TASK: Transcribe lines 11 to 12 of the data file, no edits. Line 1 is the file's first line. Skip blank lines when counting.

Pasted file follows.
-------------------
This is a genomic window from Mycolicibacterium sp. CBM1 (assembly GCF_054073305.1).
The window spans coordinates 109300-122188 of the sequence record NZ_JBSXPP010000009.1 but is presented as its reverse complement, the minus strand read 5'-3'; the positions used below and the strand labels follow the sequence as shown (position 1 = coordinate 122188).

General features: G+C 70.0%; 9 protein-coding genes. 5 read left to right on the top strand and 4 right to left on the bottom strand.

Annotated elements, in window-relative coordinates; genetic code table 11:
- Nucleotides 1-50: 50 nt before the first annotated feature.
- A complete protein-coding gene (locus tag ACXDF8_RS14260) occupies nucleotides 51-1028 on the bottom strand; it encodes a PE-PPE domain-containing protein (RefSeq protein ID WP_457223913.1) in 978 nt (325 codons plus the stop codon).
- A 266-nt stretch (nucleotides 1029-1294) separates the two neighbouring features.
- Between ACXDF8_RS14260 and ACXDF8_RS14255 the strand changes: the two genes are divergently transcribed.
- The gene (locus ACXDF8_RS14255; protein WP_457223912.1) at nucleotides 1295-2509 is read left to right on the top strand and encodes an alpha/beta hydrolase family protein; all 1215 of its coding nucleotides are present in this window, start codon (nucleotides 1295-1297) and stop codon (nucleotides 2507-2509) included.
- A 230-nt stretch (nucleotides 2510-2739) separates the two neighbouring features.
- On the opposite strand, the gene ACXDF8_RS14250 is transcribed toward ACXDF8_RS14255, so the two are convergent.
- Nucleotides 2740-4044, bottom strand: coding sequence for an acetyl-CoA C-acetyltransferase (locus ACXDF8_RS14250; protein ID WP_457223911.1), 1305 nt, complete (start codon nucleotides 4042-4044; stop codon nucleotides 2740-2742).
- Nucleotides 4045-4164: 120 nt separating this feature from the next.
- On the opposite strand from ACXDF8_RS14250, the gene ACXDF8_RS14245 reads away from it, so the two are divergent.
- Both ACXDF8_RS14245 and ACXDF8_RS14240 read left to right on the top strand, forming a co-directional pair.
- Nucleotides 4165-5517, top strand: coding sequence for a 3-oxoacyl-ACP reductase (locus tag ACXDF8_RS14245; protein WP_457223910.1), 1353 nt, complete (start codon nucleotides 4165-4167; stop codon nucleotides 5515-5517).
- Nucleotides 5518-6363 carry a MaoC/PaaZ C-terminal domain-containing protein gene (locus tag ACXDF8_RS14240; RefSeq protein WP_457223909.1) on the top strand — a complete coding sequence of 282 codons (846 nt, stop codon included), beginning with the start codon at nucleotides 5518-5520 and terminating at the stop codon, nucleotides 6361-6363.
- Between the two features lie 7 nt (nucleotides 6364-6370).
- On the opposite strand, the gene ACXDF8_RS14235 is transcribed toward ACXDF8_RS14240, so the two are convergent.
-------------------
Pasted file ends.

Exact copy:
- On the opposite strand, the gene ACXDF8_RS14250 is transcribed toward ACXDF8_RS14255, so the two are convergent.
- Nucleotides 2740-4044, bottom strand: coding sequence for an acetyl-CoA C-acetyltransferase (locus ACXDF8_RS14250; protein ID WP_457223911.1), 1305 nt, complete (start codon nucleotides 4042-4044; stop codon nucleotides 2740-2742).